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Opiod crisis prompts suit from county

The ongoing, country-wide opioid crisis has prompted a continuous legal response from cities, counties and states looking to recoup financial damages.

In December, the city of Greenville filed suit through the Beasley Allen law firm against a number of pharmaceutical companies, citing unethical marketing and distribution practices that have negatively affected public health.

Now, Butler County has filed a suit of its own through Beasley Allen.

The city of Georgiana also filed a similar suit through Beasley Allen.

The statistics that provide evidence of a ‘crisis’ are vast and incontrovertible.

Butler County, according to the U.S. Center for Disease Control, has an opioid prescribing rate of 135.4 per 100 persons, with the state as a whole sitting at 121 per 100- the highest in the nation as of 2016.

The National Institute on Drug Abuse asserts that 75% of those who began abusing opioids in the 2000s started with a prescription.

CDC research indicates that prescription drug overdoses “kill more Americans than heroin and cocaine combined”, with heroin being a narcotic opioid.

The basis for the lawsuit is the allegation, in the words of the complaint, “the opioid epidemic did not happen by accident.”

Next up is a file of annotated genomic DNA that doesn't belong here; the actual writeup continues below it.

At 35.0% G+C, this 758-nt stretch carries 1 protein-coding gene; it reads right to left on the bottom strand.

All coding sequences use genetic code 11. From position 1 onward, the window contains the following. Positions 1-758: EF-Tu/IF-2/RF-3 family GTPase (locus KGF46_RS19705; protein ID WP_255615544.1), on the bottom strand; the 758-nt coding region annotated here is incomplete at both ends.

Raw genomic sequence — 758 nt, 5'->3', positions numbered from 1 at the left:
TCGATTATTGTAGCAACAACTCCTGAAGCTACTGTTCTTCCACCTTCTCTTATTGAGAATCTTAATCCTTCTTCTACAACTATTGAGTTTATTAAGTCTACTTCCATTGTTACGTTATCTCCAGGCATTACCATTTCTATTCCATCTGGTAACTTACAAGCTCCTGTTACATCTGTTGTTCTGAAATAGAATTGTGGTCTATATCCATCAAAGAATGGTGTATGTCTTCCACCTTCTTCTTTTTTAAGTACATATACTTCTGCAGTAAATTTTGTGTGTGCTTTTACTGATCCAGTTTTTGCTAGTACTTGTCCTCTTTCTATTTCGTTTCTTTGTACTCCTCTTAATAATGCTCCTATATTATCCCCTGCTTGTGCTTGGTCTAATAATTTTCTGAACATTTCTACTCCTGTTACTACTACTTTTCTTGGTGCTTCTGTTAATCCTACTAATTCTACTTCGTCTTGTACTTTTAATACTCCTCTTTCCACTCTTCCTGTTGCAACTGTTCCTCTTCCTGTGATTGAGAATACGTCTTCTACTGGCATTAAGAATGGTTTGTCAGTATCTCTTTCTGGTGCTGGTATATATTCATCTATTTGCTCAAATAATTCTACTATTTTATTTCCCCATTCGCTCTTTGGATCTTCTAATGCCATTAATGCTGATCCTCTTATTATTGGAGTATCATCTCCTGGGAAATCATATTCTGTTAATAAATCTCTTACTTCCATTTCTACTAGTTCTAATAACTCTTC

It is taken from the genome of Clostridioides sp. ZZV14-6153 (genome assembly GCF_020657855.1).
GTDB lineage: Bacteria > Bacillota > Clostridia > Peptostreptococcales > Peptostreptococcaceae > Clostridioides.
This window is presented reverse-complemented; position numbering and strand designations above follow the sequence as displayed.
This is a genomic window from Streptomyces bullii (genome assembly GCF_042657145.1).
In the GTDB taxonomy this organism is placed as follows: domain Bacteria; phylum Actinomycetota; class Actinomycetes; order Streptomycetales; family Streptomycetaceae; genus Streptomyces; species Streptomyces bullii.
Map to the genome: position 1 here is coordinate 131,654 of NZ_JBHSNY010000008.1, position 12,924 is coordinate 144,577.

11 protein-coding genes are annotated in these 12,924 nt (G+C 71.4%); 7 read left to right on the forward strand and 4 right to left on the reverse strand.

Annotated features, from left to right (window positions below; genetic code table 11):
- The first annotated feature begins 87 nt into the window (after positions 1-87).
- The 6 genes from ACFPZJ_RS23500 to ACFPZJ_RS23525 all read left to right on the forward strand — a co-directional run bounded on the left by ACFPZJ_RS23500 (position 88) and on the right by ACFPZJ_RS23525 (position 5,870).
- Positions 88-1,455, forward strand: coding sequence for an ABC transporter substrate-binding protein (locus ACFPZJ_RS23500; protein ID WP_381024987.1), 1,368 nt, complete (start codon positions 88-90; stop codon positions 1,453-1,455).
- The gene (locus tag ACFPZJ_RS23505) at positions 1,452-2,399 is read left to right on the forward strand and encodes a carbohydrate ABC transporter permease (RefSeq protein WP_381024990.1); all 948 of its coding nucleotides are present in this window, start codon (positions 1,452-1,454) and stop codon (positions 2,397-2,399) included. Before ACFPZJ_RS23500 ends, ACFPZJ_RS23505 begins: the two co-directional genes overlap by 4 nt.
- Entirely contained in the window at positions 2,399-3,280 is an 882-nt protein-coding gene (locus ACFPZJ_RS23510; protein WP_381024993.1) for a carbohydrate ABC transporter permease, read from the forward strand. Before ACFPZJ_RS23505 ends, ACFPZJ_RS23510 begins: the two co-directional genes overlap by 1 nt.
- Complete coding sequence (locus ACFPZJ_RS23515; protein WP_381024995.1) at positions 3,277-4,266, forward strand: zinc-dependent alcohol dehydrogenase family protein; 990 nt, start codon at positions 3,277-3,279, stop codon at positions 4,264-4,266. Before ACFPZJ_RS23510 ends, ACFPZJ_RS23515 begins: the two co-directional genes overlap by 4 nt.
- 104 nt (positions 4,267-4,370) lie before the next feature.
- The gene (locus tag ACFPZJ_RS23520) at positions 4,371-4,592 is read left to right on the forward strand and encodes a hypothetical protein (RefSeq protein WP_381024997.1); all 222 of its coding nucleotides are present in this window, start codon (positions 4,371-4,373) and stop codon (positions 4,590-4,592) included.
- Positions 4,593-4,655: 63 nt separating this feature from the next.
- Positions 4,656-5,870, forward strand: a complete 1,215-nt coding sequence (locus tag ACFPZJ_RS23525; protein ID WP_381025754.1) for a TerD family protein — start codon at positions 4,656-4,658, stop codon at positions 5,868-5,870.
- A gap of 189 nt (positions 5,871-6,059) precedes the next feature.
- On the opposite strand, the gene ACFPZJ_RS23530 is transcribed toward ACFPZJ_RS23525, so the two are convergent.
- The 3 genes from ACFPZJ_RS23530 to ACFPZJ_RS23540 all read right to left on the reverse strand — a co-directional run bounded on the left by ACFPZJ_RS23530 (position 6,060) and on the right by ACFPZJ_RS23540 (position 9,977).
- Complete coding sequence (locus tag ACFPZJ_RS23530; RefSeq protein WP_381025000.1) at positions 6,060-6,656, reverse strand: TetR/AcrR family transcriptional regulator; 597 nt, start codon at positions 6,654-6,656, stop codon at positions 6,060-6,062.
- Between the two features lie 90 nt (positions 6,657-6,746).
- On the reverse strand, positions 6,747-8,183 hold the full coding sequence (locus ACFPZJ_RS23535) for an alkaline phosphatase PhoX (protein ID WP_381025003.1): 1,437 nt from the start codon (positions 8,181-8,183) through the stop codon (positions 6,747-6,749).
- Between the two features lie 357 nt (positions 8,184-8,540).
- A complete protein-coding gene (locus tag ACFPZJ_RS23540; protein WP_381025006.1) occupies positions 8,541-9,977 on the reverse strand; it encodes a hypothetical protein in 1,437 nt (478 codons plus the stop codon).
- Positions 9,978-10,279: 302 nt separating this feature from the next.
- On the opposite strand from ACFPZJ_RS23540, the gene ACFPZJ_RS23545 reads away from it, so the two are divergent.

The lawsuit alleges that the listed drug manufacturers have “conducted, and [continue] to conduct, a marketing scheme designed to persuade doctors and patients that opioids can and should be used for chronic pain, resulting in opioid treatment for a far broader group of patients who are much more likely to become addicted and suffer other adverse effects.” 

The pharmaceutical companies are accused of using “false and misleading claims” in marketing the drugs to doctors, hospitals and patients, downplaying the risk and effects of addiction and “falsely touting the benefits of long-term opioid use.”

By any estimation, the marketing schemes were successful.

Opioids “generated $11 billion in revenue for drug companies in 2010 alone,” and are currently the most prescribed class of drug, according to Katherine Eban in Fortune.

Additionally, drug distributors named in the lawsuit are accused of consistently failing to report suspicious orders and “breaching [their] duties under state and federal law” to act as “gatekeepers” to opioids.

Suspicious orders are defined as orders of “unusual size… unusual frequency, or orders deviating from a normal pattern.”

Also cited is evidence that the manufacturers and distributors conspired together to increase sales of opioids, including practices such as “rebates and chargebacks” from the manufacturers to the distributors for sales.

The Pain Care Forum, “whose members include the manufacturers’ and the distributors’ trade association,” spent “over $740 million lobbying” on behalf of the companies on the federal and state levels.

Greenville attorney Calvin Poole, III, who is representing the county alongside Beasley Allen, is quoted in the firm’s press release stating, “while Big Pharma executives sit comfortably isolated in their offices and board rooms, Butler County’s first responders, hospitals and other local government agencies faced, firsthand, the devastation of the pharmaceutical industry’s reprehensible actions. Butler County has taken care of the brokenness our community suffered because of opioid addiction, but we will not be left holding the bag. The pharmaceutical industry must face the music and pay for its lies and greed.”

The lawsuit is filed in the U.S. District Court for the Middle District of Alabama, Northern Division.